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Friday, January 30, 2015

北京中醫藥大學訪波士頓推動醫教一體、中醫走向國際化

北京中醫藥大學訪問團廿八日晚抵達波士頓,拜會本地中醫團體,訪問哈佛大學,為推動醫教一體,實現中醫國際化的遠景,探討彼此合作可能。
            北京中醫藥大學校長徐安龍率同該校東直門醫院副院長田金洲,東方醫院副院長胡凱文,針灸推拿學院副院長趙百孝等約十人,廿八日晚抵達波士頓,在劍橋市凱悅酒店和麻省中醫學會,美中醫學交流協會幹部座談,昨(廿九)日下午再到哈佛大學醫學院達娜法伯癌症中心(Dana-Farber Cancer Institute)舉辦講座,和哈佛大學高管晤面,商討合作可能。
            徐安龍2013年一月接任北京中醫藥大學校長後,積極推動中醫國際化。廿八日晚,他和麻省中醫學會,美中醫學交流協會等的骨幹人員座談時表示,爭取話語權,建立平等對話機制,推動中醫走向世界是該校未來努力方向。在一路前行時,他們要搭三座橋,分別連接起古代和現代醫學,學院派和民間派中醫,以及中國和世界。
            去年十一月十七日,中國北京中醫藥大學校長徐安龍和澳洲西悉尼大學校長格羅夫簽署協議,在澳洲建立中醫中心。中國國家主席習近平,澳洲總理阿博特都親自出席。
            徐安龍指出,那將是北京中醫藥大學推動中醫國際化的一個模式,希望陸續在俄羅斯,美國等地,都建一個中醫中心,作為把中醫的醫療服務,教育,研究與文化交流,結為一體的綜合平台,推動中醫及中國文化,走向全世界,展現中國的軟實力。
中國國家主席習近平有國學,國醫,國民等三個情節。他相信在習近平支持,中國國力趨強走勢下,中醫時代不遠。
            麻省中醫學會會長張群豪,秘書長李志平,理事劉京,陸衛東,侯鶴仁,張瑋,美中醫學交流協會會長孔學君,副會長林旭,秘書長盧剛等人廿八日晚出席座談,全都非常支持北京中醫藥大學的擴展理念,對北京中醫藥大學擴建校舍的美麗宏圖,也稱讚不已,但談及推廣中醫國際化,他們分別建議,從已廣為西方人接受的針灸著手,發行針灸白皮書,並以更為科學,並非中醫專業人士也看得懂的敘述,來做傳播文案等等。
            北京中醫藥大學訪問團昨晚轉往紐約,預定再轉往華府後就啟程歸國,整個訪美行程只有五天,十分緊湊。


圖片說明:

            北京中醫藥大學校長徐安龍(後左七)率團訪波士頓,麻省中醫學會會長張群豪(右六),美中醫學交流協會會長孔學君(前右三)等人組隊歡迎。(菊子攝)

            北京中醫藥大學校長徐安龍表示,該校發行的雜誌,是出版署近三年來批准發行的第一份刊物。(菊子攝)

            陸衛東(左二)是麻州政府中醫委員會主席。(菊子攝)


            北京中醫藥大學在會中放映學校發展簡介幻燈片。(菊子攝)

波士頓已發 94000張居民停車許可 市府將整頓發放規定

暴風雪過後,處處積雪如山的情景,讓路邊停車再成話題。波士頓市發放居民停車許可證無數量限制,有300多人擁有五張以上的情況經波士頓環球報揭曉後,許多人驚訝、慨嘆,難怪找地方停車越來越難。
波士頓環球報在過去這一週內,一連發出兩篇文章,談論居民停車證問題,指出大波士頓早從幾十年前開始,實施免費發放居民停車證這制度,起初只是發給畢肯丘一帶居民,後來擴展到全市各地,而且發放時並無每人或每戶只能申請多少張的限制。截至今年一月,波士頓市共發出94,000張居民停車證,和2006年的數目相比,增加了將近25%
由於波士頓市政府並不知道市內到底有多少個居民停車空位,靠居民停車證找地方停車有多難,市府並無概念。市內人口較集中的北端(North End),南端(South End),南波士頓(South Boston)普遍有停車不易現象。
北端區有一團體試著做過調查,估計該地區約有1500個停車位,4000張居民停車許可證。
波士頓環球報根據“自由資訊法”從波市府索得的數據顯示,波市共有300多人擁有五張以上的居民停車許可證,其中一對住在南端的夫婦Samuel E. Bain Jr.,,擁有十一張居民停車許可證,一名住在北端的市府員工擁有五張。
在波士頓市府管理停車項目八年,月中才升任交通局長的Gina Fiandaca表示,市府的目標是方便市民停車,但停車位一直有限也是事實。她將參考其他城市做法,採取一系列措施來解決問題。可能的辦法包括限制每名駕車者,或是每個地址能申請停車許可的數量,收取證照費,縮短許可時間等。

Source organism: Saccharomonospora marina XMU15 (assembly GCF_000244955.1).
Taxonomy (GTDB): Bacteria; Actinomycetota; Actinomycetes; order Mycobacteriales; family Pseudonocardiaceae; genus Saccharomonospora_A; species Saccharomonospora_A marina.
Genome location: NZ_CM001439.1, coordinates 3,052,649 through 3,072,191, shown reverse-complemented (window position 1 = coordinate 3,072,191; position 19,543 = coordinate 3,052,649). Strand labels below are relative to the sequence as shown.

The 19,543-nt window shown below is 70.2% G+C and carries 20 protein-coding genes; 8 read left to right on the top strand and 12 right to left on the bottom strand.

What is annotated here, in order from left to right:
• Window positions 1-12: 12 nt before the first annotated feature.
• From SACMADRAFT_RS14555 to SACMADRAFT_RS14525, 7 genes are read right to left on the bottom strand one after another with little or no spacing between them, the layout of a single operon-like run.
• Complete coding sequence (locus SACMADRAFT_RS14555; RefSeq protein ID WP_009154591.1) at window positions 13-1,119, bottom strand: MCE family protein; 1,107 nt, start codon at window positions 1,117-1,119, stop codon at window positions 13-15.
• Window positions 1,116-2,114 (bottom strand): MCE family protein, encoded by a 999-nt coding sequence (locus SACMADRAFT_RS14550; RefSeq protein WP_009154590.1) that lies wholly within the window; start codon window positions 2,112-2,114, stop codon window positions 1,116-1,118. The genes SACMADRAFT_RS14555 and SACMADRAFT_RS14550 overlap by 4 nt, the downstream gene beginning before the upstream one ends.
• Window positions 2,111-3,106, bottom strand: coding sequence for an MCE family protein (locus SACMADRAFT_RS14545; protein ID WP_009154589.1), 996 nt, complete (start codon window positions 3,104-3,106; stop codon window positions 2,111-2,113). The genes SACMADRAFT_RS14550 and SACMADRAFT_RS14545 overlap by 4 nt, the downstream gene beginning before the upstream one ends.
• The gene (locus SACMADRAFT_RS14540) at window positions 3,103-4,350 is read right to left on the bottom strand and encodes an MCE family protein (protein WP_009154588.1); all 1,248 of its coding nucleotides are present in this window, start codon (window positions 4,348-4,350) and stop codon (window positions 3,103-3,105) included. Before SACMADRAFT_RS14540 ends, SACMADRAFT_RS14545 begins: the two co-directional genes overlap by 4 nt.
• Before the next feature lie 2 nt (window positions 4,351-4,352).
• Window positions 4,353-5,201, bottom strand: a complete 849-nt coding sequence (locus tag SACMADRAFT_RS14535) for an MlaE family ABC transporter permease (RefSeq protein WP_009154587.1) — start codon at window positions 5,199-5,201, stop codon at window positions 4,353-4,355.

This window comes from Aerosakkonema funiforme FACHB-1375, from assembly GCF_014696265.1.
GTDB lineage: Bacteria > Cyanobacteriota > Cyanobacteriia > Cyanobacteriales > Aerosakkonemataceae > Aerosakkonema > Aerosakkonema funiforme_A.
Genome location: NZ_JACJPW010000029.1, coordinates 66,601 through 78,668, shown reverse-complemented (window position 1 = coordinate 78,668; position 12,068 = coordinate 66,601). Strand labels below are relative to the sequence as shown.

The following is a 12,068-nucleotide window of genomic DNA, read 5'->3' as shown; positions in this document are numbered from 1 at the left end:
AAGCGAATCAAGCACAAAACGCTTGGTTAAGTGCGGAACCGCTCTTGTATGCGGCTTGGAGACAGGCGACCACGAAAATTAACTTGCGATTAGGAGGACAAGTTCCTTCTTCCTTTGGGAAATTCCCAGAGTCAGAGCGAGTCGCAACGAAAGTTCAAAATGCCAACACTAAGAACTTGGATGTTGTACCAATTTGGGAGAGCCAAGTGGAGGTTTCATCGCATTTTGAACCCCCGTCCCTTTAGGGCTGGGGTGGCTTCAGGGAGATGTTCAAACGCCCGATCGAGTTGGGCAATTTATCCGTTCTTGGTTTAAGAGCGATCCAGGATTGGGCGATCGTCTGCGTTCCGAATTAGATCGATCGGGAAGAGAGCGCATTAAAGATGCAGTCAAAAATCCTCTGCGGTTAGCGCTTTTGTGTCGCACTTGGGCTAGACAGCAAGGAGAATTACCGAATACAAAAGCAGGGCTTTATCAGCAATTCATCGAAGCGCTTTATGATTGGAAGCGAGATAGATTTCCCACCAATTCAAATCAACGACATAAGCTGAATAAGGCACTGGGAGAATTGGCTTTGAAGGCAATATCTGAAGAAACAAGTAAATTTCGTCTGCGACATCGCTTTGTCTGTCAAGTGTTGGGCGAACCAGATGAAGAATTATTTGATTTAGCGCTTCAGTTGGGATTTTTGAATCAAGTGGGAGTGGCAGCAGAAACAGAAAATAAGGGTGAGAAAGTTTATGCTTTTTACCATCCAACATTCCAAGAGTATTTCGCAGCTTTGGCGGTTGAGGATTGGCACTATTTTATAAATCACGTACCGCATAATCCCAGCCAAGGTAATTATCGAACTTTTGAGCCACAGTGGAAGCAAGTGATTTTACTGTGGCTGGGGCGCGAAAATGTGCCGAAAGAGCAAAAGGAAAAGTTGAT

波士頓的居民停車許可,目前是一發兩年有效。
費城收取費用,第一張每年收三十五元,第二張五十元,第三張七十五元,然後以此類推。舊金山限制每個地址頂多發四張停車許可。麻州劍橋市和尚莫維爾市雖然也和波士頓市一樣,沒有發放數量限制,但也都收費,尚莫維爾每張許可收三十元,劍橋市每張收廿五元。劍橋市同時還一年檢查兩次紀錄,以確保持證者還住在原處,去年取消了一千張許可証。
波士頓市議員吳弭(Michelle Wu)住在南端。她坦言當地居民或訪客面對的最大問題之一,就是停車。這的確是個該探討解決辦法的問題。

陳家驊、陳建立升任至孝篤親公所元老

紐英崙至孝篤親公所(GHOT)上週日(1/25)舉行公所月會,經元老陳仕維提名,大會無異議通過,陳家驊(右),陳建立(左)兩人加入元老行列後,上香,祭祖。
至孝篤親公所表示,陳家驊目前是北美至孝篤親總公所的元老,並在1981年到2012年間,擔任過四屆紐英崙至孝篤親的正副主席,陳建立則在1979年至2006年間,擔任過五屆正副主席,資歷豐富,早就有資格升任元老。

紐英崙至孝篤親公所即日起,共有五名元老,包括陳毓璇,陳毓禮,陳仕維,陳家驊,陳建立。(圖由紐英崙至孝篤親公所提供)

OLYMPIC BID COMMUNITY MEETING RESCHEDULED

OLYMPIC BID COMMUNITY
MEETING RESCHEDULED

BOSTON—Mayor Martin J. Walsh today announced that the Olympic and Paralympic Bid Community Meeting will be rescheduled to Thursday, February 5, 2015 at 6:30PM at Suffolk Law School on Tremont Street.

To be included on future updates on Boston’s Olympic and Paralympic Bid, please text your e-mail address to 617-431-4100. Any questions can be e-mailed to Olympics@boston.gov.

Originally, this meeting was rescheduled to Tuesday, February 3rd. However, due to possible inclement weather, the meeting is now rescheduled to Thursday, February 5, 2015. See full schedule attached. 

Thursday, January 29, 2015

BCNC 2/7 辦哈金與讀者見面會


Lt. Governor Polito Kicks Off “Building Stronger Communities” Tour in Holyoke, Greenfield

Lt. Governor Polito Kicks Off “Building Stronger Communities” Tour in Holyoke, Greenfield
Lt. Governor Meets with Mayors To Discuss The Community Compact Cabinet, Chapter 90 Funds

HOLYOKE – Lt. Governor Karyn Polito today began the “Building Stronger Communities” tour in Holyoke and Greenfield to meet with local officials and discuss ways to strengthen partnerships in all schools and communities across the Commonwealth.  Last Friday, Governor Charlie Baker signed his first Executive Order, creating the Community Compact Cabinet chaired by Lt. Governor Polito, to ensure the Governor’s Office works more closely with local governments. 

“Governor Baker and I both worked as selectmen in our hometowns and we understand how important it is for state and local government to work hand in hand to achieve greatness,” said Lt. Governor Polito.  “Our mission is to bring our cities and towns to the table to create an effective and efficient partnership, driving stronger schools and communities in the Commonwealth.”

Polito also discussed the $100 million in new Chapter 90 funding that was released on the Administration’s first day in office to fund local road and bridge repairs for every city and town in the Commonwealth.  The Baker Administration has pledged to protect local aid, funding for the homelessness and the Department of Children and Families.

"I am excited about these new initiatives coming from the Governor's Office. They will allow for a better flow of information between state and local leaders, in addition to giving cities like Holyoke the tools necessary to navigate the many state bureaucracies,” said Mayor Morse.  “This is particularly important in terms of job creation and economic development, two areas where Gov. Baker and Lt. Gov. Polito agree we need to be working closely together."